Gender balance and diversity in NATO NATO is an equal opportunities employer committed to valuing everyone as an individual. Gender balance and diversity efforts have been mainstreamed in NATO Headquarters (HQ) policies and practices since 2002. They aim at addressing issues such as imbalance in gender, age and national representation in the International Secretariat (IS) of NATO. Recognizing diversity means respecting and appreciating those who are different from ourselves. Today, there are approximately 1200 civilian IS members in NATO HQ. Another hundred civilians serve in the International Military Staff (IMS). They all operate under Civilian Personnel Regulations, which provide that members of staff shall treat their colleagues and others, with whom they come into contact in the course of their duties, with respect and courtesy at all times. They shall not discriminate against them on the grounds of gender, race or ethnic origin, religion or belief, disability, age or sexual orientation. Principles and priorities of gender and diversity at NATO HQ During the Prague Summit in November 2002, member countries tasked the IS to form a Task Force that would recommend to Council ways of improving gender balance and diversity in the NATO IS and civilian IMS workforce. Under the direction of the Deputy Secretary General, the Task Force started work in February 2003. The first report proposed an Action Plan, which was noted by Foreign Ministers on 2nd June 2003. In consultation with national delegations, the IS and the IMS, the Task Force defined four guiding principles for actively pursuing a diversity policy at NATO HQ: Ensuring fairness in recruitment and promotion; Ensuring the high quality of NATO personnel; Respecting the diversity of all Alliance members; and Agreeing only to set goals and use methods that embody a reasonable challenge. The Task Force therefore recommended a pragmatic approach with achievable goals. It focused on diversity issues that could be objectively defined and started its work by addressing the question of gender balance. It agreed no quotas would be set since recruitment in NATO is merit-based, and proposed the following objectives: To increase the overall number of women employed in the IS; To increase the overall number of women applying (especially to A and C Grade positions); To increase the overall number of women in managerial positions. Framework, monitoring and reporting A NATO-wide policy To substantiate the above-mentioned decisions, NATO adopted a NATO-wide Equal Opportunities and Diversity Policy in 2003, applicable to the IS and civilian personnel in the IMS, as well as civilians in all NATO bodies and agencies. Separate policies against discrimination and harassment at work exist in NATO and several NATO bodies. Annual Progress Reports and Monitoring Reports are produced to outline achievements and trends and to put forward recommendations. Some numbers Currently¹ 1178 people serve in the NATO IS of which 37.2% are women. Female personnel represent 31% of the A-grade staff and 22.5% of the senior management in NATO. Of the civilian personnel in the IMS, 43.9% are women. The PDF Library on this page provides a more detailed breakdown of gender, age and national representation in the NATO HQ’s civilian workforce. Mainstreaming diversity A series of practical initiatives have been implemented in-house and continue to constitute a priority for NATO’s services: the NATO Organizational Development and Recruitment services reviewed all job descriptions and vacancy announcements in order to ensure gender neutrality in their formulation. In addition, for senior posts at grade A.5 and above, an external assessment centre may be used, which guarantees an additional level of culture-neutral professional assessment in line with NATO’s merit-based recruitment principles. The Talent Management services work constantly on the personal and professional development of the NATO HQ workforce and provide specific training opportunities for women, as well as awareness-raising events for the entire IS. The team in the Personnel Support services is responsible for the general well-being of the NATO IS, whose health and balanced lifestyle are their priority. In 2004 the NATO Internship Programme was established, allowing young graduates to bring to NATO HQ their share of diversity and enthusiasm. The success of the programme led, in 2009, to its extension to all NATO bodies and agencies. 1. The numbers above are as of 30 January 2012. Action Plans Bearing in mind the current demographic trends in NATO member states, and the vast number of international public and private institutions competing for quality candidates, it is crucial for the Organization to position itself well in order to remain, and for some to become, an employer of choice. As the Organization changes in line with evolving political requirements and tasks, it is essential that NATO diversify qualifications and competencies of its workforce. The key to triggering sustained institutional change is mainstreaming the process of change, i.e., to fully weave it into the very fabric of the organization. This is why, for instance, the first Action Plan covering the period 2007-2010 identified the three following objectives: to establish and maintain a NATO Diversity Framework and Policy; to improve the NATO work environment; and to promote and improve NATO’s image as an employer of choice. For each one of these objectives, annual targets were set within the Action Plan and the Progress Reports monitor developments each year. The next Action Plan should aim to shift work and efforts from diversity to inclusion. Diversity can be measured in numbers, but should not limit efforts to achieving balanced statistics. Rather, the aim would be to mainstream inclusion, which effectively means that efforts will be made to ensure that the diverse workforce will work well together.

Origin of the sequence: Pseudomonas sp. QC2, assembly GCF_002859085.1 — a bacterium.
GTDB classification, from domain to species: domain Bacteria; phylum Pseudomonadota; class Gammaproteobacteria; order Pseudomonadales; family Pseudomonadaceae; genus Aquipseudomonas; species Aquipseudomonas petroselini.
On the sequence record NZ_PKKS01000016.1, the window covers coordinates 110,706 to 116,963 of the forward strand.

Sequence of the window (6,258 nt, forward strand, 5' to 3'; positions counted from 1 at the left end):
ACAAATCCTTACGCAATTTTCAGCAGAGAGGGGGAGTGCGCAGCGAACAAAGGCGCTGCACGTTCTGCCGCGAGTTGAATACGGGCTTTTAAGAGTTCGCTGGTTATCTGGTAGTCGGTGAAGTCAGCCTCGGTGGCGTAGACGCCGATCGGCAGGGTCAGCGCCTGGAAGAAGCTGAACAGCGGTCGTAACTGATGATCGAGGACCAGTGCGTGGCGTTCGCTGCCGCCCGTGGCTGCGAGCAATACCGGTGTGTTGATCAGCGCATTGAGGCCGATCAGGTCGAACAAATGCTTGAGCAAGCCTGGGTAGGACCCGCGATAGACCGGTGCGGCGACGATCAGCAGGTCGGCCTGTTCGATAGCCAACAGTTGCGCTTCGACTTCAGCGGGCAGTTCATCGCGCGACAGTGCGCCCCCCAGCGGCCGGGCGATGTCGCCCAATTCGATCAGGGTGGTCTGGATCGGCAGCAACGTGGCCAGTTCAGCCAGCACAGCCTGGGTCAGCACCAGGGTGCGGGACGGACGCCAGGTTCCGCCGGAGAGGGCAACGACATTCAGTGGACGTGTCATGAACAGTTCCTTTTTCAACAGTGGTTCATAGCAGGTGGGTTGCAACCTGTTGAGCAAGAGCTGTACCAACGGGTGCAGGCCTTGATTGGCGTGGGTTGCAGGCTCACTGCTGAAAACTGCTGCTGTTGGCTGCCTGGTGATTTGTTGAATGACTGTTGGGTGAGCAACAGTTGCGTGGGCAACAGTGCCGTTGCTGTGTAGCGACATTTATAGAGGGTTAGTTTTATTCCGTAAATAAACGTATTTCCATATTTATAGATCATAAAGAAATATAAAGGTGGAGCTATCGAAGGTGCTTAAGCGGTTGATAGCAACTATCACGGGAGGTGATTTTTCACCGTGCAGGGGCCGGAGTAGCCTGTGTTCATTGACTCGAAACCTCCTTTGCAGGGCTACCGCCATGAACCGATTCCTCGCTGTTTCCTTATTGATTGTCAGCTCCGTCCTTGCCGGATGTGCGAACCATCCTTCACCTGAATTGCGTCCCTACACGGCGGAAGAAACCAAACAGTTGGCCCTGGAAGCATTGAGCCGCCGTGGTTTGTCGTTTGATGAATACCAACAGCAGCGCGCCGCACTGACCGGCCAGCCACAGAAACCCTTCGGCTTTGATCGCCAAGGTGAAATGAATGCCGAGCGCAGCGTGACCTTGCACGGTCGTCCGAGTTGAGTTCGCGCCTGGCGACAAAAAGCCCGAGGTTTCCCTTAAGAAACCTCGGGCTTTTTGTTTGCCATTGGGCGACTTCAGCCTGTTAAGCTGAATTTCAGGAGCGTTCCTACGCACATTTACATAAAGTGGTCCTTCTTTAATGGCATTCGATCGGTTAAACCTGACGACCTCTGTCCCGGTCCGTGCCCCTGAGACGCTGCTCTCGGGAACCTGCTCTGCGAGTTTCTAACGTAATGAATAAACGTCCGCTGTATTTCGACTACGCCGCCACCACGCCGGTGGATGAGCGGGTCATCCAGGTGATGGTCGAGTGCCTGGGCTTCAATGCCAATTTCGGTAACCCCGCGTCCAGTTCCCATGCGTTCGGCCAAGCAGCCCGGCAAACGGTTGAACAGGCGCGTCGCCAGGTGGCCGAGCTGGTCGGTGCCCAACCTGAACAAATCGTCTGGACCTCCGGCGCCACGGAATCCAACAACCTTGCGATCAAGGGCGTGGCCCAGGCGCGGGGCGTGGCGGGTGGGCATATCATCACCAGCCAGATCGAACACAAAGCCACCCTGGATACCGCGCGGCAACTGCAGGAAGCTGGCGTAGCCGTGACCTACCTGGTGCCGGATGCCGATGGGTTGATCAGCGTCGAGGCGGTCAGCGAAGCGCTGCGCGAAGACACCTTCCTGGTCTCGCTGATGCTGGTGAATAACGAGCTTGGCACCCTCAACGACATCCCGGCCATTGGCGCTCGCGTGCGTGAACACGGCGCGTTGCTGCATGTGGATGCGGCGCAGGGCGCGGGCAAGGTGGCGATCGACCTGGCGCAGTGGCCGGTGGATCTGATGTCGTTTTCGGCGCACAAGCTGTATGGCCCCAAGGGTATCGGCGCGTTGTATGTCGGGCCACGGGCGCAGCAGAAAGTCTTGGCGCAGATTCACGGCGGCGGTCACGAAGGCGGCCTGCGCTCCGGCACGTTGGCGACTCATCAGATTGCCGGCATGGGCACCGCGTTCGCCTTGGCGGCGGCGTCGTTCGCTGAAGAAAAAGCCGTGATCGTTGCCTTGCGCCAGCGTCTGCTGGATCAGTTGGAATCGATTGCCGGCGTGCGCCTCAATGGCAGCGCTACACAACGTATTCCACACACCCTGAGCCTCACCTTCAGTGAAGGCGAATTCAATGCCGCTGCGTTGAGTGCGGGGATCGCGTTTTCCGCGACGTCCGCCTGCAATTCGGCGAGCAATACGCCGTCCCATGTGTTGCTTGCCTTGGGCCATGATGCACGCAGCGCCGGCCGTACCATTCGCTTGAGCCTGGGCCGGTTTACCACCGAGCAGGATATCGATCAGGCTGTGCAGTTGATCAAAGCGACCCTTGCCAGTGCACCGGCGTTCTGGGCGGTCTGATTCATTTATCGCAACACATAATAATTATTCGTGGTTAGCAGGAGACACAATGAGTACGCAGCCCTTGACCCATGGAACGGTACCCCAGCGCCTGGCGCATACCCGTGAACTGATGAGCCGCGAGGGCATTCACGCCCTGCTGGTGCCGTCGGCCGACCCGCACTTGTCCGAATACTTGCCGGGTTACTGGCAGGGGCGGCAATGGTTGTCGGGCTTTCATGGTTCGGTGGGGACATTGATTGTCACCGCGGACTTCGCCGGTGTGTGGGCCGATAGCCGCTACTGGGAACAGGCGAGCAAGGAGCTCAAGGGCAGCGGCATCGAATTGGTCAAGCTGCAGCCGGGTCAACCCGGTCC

• Gender Perspectives, NATO Committee on -